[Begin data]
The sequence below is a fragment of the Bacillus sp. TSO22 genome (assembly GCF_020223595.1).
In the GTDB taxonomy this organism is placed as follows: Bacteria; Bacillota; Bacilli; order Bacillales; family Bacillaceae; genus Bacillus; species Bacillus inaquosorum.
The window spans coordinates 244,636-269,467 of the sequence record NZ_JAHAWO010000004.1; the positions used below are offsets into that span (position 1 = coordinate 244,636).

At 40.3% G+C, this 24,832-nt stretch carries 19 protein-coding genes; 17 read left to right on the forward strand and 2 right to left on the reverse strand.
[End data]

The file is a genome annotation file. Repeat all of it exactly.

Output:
The sequence below is a fragment of the Bacillus sp. TSO22 genome (assembly GCF_020223595.1).
In the GTDB taxonomy this organism is placed as follows: Bacteria; Bacillota; Bacilli; order Bacillales; family Bacillaceae; genus Bacillus; species Bacillus inaquosorum.
The window spans coordinates 244,636-269,467 of the sequence record NZ_JAHAWO010000004.1; the positions used below are offsets into that span (position 1 = coordinate 244,636).

At 40.3% G+C, this 24,832-nt stretch carries 19 protein-coding genes; 17 read left to right on the forward strand and 2 right to left on the reverse strand.